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Tuesday, November 19, 2019

Ohio Supreme Court determines when class action defendant can raise arbitration issue

State Court

By Mario Marroquin | Aug 23, 2019


COLUMBUS (Legal Newsline) – The Supreme Court of Ohio recently reversed rulings from the Portage Court of Common Pleas and an appeals court in an arbitration dispute between an employee and his former employer regarding whether the employee could proceed with his lawsuit as a class action.

In a slip opinion for Gembarski v. PartsSource Inc., the court concluded that in determining the right time for a defendant to raise a class action defense, defendant PartsSource need only raise such defense after the class certification stage in legal proceedings.

“In a class-certification case, when the case originates with a single named plaintiff and that plaintiff is not subject to an arbitration agreement that was entered into by unnamed putative class members, the defendant need not raise a specific argument referring or relation to arbitration in the answer,” Ohio Supreme Court Justice Patrick Fischer said, writing on behalf of the court. 

“Defendant may raise an argument that relates to arbitration against putative class members at the class-certification state of proceedings.

"As relevant to this case, PartsSource had no duty to assert arbitration as a defense in its answer because (plaintiff Edward) Gembarski, the only named class representative, was not subject to an arbitration agreement that had been entered into by unnamed putative class members.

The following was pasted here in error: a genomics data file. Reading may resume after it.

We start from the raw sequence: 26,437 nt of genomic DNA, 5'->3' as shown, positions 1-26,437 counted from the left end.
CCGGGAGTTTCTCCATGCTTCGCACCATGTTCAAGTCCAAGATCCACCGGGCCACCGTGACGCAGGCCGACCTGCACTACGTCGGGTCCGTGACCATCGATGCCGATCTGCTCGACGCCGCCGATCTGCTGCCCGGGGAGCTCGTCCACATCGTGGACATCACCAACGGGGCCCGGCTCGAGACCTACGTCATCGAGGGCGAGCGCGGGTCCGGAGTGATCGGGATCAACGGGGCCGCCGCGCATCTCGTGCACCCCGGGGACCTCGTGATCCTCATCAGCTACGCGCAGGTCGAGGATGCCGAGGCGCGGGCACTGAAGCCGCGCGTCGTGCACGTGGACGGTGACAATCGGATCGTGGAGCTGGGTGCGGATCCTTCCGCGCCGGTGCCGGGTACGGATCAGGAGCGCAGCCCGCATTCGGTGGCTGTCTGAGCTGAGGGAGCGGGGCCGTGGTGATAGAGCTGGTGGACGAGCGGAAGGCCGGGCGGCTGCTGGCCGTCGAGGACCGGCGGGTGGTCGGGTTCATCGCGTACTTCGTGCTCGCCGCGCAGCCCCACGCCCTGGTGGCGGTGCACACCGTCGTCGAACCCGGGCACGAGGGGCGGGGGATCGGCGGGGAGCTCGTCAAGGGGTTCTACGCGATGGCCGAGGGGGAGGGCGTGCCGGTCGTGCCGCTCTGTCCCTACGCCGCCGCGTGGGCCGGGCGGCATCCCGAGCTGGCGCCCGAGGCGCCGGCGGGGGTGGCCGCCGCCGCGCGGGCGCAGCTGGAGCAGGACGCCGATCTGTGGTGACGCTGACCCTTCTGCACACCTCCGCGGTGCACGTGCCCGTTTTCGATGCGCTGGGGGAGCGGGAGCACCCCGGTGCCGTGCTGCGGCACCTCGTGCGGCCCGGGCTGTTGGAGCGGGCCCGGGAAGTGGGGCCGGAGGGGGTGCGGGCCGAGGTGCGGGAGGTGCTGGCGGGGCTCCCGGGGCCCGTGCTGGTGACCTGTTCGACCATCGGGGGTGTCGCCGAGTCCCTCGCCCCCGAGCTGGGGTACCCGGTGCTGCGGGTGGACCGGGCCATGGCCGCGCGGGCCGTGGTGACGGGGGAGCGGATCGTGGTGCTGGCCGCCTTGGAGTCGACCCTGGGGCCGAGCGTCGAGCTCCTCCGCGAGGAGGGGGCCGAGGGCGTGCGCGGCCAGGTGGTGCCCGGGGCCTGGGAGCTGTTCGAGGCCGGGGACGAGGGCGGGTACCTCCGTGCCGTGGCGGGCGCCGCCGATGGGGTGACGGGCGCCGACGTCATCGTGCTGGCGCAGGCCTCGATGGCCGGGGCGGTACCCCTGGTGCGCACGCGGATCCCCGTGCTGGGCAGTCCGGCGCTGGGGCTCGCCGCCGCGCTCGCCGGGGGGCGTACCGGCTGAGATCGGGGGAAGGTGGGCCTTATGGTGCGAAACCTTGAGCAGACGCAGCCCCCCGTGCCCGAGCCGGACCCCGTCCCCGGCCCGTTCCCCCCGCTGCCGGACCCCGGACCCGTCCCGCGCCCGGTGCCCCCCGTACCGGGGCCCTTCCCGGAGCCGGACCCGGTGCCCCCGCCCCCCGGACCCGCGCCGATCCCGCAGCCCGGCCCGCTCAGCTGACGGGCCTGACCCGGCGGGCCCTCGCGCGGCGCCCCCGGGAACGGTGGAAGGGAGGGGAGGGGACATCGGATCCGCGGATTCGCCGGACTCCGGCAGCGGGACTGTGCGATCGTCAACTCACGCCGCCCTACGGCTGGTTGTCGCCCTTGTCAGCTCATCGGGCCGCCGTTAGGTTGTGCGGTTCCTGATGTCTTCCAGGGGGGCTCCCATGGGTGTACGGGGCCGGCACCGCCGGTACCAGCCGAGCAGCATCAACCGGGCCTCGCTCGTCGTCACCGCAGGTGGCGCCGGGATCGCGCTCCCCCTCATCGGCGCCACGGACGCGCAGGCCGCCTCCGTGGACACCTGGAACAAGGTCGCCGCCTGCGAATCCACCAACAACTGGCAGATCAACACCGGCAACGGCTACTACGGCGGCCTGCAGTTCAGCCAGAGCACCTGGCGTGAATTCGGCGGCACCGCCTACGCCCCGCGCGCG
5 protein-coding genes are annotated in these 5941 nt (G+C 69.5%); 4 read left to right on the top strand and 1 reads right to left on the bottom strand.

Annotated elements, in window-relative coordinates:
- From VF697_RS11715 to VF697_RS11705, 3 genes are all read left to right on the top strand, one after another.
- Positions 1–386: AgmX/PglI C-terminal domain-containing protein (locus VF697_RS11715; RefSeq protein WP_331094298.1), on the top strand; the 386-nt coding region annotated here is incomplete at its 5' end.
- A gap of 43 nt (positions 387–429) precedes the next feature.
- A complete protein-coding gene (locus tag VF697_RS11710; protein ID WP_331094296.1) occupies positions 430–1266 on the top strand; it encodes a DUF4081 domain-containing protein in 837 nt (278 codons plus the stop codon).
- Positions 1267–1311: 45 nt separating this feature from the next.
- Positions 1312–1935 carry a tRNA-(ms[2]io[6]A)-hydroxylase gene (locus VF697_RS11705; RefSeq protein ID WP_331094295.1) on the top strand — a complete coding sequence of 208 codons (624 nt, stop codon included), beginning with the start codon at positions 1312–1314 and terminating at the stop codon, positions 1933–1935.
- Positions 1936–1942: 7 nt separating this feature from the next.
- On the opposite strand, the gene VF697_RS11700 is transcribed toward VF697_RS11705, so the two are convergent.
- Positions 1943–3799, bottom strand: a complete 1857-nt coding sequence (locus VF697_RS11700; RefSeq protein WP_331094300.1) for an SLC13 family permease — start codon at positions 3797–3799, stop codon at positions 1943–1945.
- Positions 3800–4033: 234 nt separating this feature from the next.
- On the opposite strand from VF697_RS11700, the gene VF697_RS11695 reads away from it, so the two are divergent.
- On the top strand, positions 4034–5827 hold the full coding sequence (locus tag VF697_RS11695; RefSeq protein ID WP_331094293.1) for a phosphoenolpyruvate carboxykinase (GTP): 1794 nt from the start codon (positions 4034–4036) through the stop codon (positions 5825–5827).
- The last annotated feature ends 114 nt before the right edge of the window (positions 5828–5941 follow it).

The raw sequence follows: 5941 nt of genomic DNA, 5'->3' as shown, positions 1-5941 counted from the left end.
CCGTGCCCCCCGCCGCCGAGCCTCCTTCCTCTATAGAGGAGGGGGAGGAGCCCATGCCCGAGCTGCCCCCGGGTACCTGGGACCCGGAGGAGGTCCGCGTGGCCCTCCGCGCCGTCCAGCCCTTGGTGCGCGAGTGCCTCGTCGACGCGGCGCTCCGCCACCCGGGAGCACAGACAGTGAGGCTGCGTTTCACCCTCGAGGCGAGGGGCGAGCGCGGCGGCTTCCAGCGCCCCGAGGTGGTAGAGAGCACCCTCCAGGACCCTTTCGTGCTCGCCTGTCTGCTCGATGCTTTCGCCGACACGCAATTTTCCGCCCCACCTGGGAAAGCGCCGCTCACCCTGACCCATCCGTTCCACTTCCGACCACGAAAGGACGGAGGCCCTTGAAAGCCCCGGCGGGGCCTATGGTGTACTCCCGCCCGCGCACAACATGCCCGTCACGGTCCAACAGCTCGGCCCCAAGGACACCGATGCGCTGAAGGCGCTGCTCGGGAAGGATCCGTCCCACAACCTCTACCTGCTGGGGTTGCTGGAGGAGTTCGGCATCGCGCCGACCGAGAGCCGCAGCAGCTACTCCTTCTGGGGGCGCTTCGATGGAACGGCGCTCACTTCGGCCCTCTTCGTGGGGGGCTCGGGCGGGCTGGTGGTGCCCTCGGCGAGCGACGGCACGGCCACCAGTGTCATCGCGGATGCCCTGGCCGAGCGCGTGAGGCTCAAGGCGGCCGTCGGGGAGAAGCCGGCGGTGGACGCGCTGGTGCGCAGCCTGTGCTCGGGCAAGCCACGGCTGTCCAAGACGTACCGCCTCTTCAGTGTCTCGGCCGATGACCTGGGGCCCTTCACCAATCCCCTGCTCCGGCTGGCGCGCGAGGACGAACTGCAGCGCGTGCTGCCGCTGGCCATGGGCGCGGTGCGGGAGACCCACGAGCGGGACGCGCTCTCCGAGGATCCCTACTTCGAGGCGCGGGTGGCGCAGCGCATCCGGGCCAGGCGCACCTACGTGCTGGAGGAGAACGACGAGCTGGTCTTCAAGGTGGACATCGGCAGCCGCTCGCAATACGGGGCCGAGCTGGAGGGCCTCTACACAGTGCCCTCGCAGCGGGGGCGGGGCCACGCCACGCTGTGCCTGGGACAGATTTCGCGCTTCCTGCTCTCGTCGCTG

"Thus, because arbitration was not available as a defense at the time PartsSource submitted its answer, PartsSource could not waive a right to assert arbitration at that time, as PartsSource had no such right to waive."

The lower courts granted the plaintiff's motion to certify the class action. According to Fischer, the lower courts improperly merged the analysis of arbitration as a response to an action and arbitration.

The Supreme Court’s decision stems from an October 2012 case when Gembarski, a former employee at PartsSource, filed a class-action complaint against it. According to the Supreme Court ruling, Gembarski brought allegations of breach of contract, unjust enrichment, conversion, equitable restitution, construction trust and money had and received against PartsSource. The plaintiff also alleged his former employer had withheld and deducted commission from Gembarski and other account managers and that his claims were typical of putative class-action members that were employed by PartsSource.

Gembarski first filed a motion to certify the suit as a class action in 2015. PartsSource then moved to oppose the certification of a class action on the basis of an alternative-dispute-resolution program it implemented in January 2011 that concluded in binding arbitration. Gembarski refused to sign on to the alternative-dispute-resolution program and alleged PartsSource waived the defense of arbitration because it did not raise the arbitration defense prior to the class action certification.

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